- David Michael Ross, DMR Diversions

Anthology. (Trance Port Tapes)

The Afterimage Anthology is an essential introduction for those not familiar with the band, and a welcome collection of standards and surprises for those of us who follow them.
-Sound Choice

AYF. (Contagion)

For an L.A. band their influences seem all English, which I suppose is a very good thing. Their songs are long brooding exercises in dance tension with the accent on a thunderous rhythm section which owes a lot to New Order. Keyboards and sax are used to great effect on the finer cuts here, making Afterimage resemble Magazine quite often. What is most marked in their music is the ringing guitar motif that is often associated with U2. Despite being no guitar hero band, Afteimage are not afraid of using the currently un-trendy instrument to good effect.
- Ian Kerkhof

Afterimage is at its best when meshing the tough guitar melodies with some unusual effectrs. "Part of the Threat" and "Satellite of Love" are the disc's highlights, thanks to A Produce's ringing guitar lines and brisk rhythms.
- Music Connection Magazine

Afterimage. Fade In (Contagion)

Sounding like a load of groups and none of them simultaneously, "Fade In" works from a rock 'n' roll base peppered with panache and highbrow lowlife atmospherics that offers a lot of choice between 6 songs. "Surf Generator" has the most in common with other West Coast new breeds, and from there Afterimage set off in their own direction, helped by polished saxophone and fluid organ style that lifts the less impressive moments and makes the better ones.
- Sounds

Afterimage is one of the first of L.A.'s psychedelic/art/mystery bands to be committed to vinyl. Their threatening bass, wailing bursts of sax and haunted vocals pick up on the brief flurry of experimantal ominousness of English groups like Wire, Joy Division and Magazine. If the sullen noises and bleak world view of Afterimage and others like themseems forbidding, it has also been the wellspring of some of the most dynamic music in years.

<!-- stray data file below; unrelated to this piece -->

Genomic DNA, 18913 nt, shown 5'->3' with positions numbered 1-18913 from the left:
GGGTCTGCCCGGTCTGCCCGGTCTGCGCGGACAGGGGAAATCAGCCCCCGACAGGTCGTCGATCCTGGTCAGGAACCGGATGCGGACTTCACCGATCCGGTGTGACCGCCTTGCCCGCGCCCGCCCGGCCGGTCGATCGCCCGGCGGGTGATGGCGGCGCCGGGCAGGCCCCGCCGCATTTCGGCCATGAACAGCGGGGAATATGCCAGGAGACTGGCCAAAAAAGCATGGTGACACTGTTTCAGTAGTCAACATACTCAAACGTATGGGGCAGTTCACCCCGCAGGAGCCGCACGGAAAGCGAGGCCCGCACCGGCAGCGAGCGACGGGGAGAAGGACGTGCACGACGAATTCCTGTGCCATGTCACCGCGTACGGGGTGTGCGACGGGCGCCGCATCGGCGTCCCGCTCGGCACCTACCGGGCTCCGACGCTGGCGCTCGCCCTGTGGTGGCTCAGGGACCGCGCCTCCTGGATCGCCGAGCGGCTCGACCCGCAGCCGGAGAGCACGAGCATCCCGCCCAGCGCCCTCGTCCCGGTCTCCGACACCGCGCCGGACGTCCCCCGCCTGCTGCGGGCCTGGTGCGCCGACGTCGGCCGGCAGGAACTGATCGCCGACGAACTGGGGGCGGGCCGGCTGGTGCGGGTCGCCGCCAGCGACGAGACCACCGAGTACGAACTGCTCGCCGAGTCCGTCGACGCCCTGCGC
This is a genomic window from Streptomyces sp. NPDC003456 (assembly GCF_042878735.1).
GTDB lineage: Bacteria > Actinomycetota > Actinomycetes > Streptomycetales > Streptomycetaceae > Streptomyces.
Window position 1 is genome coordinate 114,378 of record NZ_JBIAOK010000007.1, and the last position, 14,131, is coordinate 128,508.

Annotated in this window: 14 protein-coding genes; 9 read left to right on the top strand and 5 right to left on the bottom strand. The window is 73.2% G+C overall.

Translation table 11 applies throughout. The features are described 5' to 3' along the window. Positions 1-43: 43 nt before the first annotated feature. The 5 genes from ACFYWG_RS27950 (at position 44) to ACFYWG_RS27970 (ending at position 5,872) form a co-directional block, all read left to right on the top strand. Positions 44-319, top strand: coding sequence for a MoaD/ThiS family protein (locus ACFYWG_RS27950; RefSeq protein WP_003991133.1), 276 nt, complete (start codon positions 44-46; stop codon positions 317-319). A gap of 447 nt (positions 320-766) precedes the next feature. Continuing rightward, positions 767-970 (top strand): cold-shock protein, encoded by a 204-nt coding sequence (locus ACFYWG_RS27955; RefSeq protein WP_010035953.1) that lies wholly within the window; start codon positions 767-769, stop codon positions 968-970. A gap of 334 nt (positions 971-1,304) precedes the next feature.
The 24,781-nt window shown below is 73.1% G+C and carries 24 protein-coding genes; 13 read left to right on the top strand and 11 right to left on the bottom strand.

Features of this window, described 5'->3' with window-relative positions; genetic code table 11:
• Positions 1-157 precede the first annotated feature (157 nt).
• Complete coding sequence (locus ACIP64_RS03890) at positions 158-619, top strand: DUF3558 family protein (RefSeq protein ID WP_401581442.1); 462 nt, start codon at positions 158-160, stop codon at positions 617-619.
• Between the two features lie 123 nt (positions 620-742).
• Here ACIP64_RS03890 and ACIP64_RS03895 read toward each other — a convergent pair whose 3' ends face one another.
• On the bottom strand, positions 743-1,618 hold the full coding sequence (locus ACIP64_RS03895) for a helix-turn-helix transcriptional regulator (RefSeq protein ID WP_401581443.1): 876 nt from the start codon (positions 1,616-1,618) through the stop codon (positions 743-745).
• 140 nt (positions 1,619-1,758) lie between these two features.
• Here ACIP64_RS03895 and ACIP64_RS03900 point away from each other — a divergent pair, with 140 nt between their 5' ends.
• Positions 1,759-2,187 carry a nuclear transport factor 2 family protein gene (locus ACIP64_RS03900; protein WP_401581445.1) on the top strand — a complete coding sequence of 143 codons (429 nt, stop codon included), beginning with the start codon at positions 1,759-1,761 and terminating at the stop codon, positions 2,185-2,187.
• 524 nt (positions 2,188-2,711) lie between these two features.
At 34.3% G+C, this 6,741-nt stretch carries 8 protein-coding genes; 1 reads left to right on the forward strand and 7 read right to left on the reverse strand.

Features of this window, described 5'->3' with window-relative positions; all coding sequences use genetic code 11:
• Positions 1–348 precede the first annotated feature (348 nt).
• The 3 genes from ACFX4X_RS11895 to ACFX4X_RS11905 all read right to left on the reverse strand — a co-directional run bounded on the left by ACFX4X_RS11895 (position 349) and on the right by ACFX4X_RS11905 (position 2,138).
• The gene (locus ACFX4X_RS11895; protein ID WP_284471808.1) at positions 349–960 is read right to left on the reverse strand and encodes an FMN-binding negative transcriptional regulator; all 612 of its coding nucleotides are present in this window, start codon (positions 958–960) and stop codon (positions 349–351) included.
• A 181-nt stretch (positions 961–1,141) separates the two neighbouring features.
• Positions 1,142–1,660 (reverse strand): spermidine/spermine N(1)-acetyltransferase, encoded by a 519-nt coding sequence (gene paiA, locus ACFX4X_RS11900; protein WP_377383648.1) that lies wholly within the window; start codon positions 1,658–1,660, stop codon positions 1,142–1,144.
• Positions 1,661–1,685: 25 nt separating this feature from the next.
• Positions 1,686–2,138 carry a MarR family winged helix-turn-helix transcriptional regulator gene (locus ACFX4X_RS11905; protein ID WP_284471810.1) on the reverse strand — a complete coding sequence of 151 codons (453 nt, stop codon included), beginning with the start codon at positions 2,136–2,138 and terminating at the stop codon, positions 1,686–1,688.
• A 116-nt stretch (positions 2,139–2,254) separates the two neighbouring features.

- New Vinyl Times

Though the band often deals in the same obsessive themes of alienation that bands like Joy Division are aclaimed for, Afterimage's music is much more upbeat with enough guitar backbeat to support the Sex Pistols. Despite a somewhat ragged musical attack, songs like "Relapse" and "Part of the Threat" are evocative, dreamlike and often eerily haunting.
- L.A. Times


The Long Walk/Strange Confession. (Contagion)

Zig-Zagged Alec Tension (aka Daniel Voznick), vocalist (as in Iggy) -sax player (as in Ziggy) for this L.A. agra, produces music far removed from todays West Coast sounds. Artsier, fartsier than N.Y.'s James Chance, yet as Limey as Joy Division, but still CHOCKED FULL of Mid-American industrial dance trance.
- Take It

The A-side could be a love song by the Beatles but it's done with rampaging drums, whistling and scraping effects and a caustic sax solo, so only the most astute critics (cough) will ever see through to its pop base. The B-side is like "New Values" Iggy Pop or pre-Ralph Tuxedomoon, lushly stark, if you can imagine that.
- Option Magazine

"Peter Gunn entering the Twilight Zone with the Doors."
-The Amazing Record Boy